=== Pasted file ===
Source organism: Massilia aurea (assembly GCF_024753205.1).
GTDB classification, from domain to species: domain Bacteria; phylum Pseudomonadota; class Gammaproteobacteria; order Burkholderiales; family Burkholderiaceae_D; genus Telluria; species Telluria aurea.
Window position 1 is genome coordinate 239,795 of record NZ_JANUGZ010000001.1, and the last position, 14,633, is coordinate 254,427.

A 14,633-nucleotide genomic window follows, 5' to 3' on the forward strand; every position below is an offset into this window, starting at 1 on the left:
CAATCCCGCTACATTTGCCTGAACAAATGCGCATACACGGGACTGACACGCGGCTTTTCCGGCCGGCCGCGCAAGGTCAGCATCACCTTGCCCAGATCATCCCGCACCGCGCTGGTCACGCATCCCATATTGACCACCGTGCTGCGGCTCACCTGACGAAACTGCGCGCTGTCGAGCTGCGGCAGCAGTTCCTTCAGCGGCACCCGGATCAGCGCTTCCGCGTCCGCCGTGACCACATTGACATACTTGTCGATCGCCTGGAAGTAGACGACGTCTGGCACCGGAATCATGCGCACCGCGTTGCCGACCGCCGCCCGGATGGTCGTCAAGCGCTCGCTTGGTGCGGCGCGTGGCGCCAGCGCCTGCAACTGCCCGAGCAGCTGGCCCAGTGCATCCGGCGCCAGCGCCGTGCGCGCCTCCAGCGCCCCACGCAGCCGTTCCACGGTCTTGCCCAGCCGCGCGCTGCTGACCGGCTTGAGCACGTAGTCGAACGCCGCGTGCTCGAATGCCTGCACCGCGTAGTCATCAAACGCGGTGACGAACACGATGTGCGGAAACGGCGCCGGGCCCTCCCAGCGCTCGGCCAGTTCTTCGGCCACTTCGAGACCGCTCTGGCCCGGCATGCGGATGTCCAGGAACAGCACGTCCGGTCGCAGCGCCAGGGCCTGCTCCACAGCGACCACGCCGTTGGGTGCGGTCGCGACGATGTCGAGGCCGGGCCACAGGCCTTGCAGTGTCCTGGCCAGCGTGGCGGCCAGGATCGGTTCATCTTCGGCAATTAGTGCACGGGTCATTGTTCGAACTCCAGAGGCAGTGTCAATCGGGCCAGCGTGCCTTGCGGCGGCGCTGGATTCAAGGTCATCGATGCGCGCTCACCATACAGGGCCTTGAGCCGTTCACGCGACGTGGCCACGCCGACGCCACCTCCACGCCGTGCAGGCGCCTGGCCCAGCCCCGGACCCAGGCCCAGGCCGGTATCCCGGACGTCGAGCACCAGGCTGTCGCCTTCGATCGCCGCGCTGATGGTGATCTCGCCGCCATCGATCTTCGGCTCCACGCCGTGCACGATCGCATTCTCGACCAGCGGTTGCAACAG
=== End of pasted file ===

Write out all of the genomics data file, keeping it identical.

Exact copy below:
Source organism: Massilia aurea (assembly GCF_024753205.1).
GTDB classification, from domain to species: domain Bacteria; phylum Pseudomonadota; class Gammaproteobacteria; order Burkholderiales; family Burkholderiaceae_D; genus Telluria; species Telluria aurea.
Window position 1 is genome coordinate 239,795 of record NZ_JANUGZ010000001.1, and the last position, 14,633, is coordinate 254,427.

A 14,633-nucleotide genomic window follows, 5' to 3' on the forward strand; every position below is an offset into this window, starting at 1 on the left:
CAATCCCGCTACATTTGCCTGAACAAATGCGCATACACGGGACTGACACGCGGCTTTTCCGGCCGGCCGCGCAAGGTCAGCATCACCTTGCCCAGATCATCCCGCACCGCGCTGGTCACGCATCCCATATTGACCACCGTGCTGCGGCTCACCTGACGAAACTGCGCGCTGTCGAGCTGCGGCAGCAGTTCCTTCAGCGGCACCCGGATCAGCGCTTCCGCGTCCGCCGTGACCACATTGACATACTTGTCGATCGCCTGGAAGTAGACGACGTCTGGCACCGGAATCATGCGCACCGCGTTGCCGACCGCCGCCCGGATGGTCGTCAAGCGCTCGCTTGGTGCGGCGCGTGGCGCCAGCGCCTGCAACTGCCCGAGCAGCTGGCCCAGTGCATCCGGCGCCAGCGCCGTGCGCGCCTCCAGCGCCCCACGCAGCCGTTCCACGGTCTTGCCCAGCCGCGCGCTGCTGACCGGCTTGAGCACGTAGTCGAACGCCGCGTGCTCGAATGCCTGCACCGCGTAGTCATCAAACGCGGTGACGAACACGATGTGCGGAAACGGCGCCGGGCCCTCCCAGCGCTCGGCCAGTTCTTCGGCCACTTCGAGACCGCTCTGGCCCGGCATGCGGATGTCCAGGAACAGCACGTCCGGTCGCAGCGCCAGGGCCTGCTCCACAGCGACCACGCCGTTGGGTGCGGTCGCGACGATGTCGAGGCCGGGCCACAGGCCTTGCAGTGTCCTGGCCAGCGTGGCGGCCAGGATCGGTTCATCTTCGGCAATTAGTGCACGGGTCATTGTTCGAACTCCAGAGGCAGTGTCAATCGGGCCAGCGTGCCTTGCGGCGGCGCTGGATTCAAGGTCATCGATGCGCGCTCACCATACAGGGCCTTGAGCCGTTCACGCGACGTGGCCACGCCGACGCCACCTCCACGCCGTGCAGGCGCCTGGCCCAGCCCCGGACCCAGGCCCAGGCCGGTATCCCGGACGTCGAGCACCAGGCTGTCGCCTTCGATCGCCGCGCTGATGGTGATCTCGCCGCCATCGATCTTCGGCTCCACGCCGTGCACGATCGCATTCTCGACCAGCGGTTGCAACAG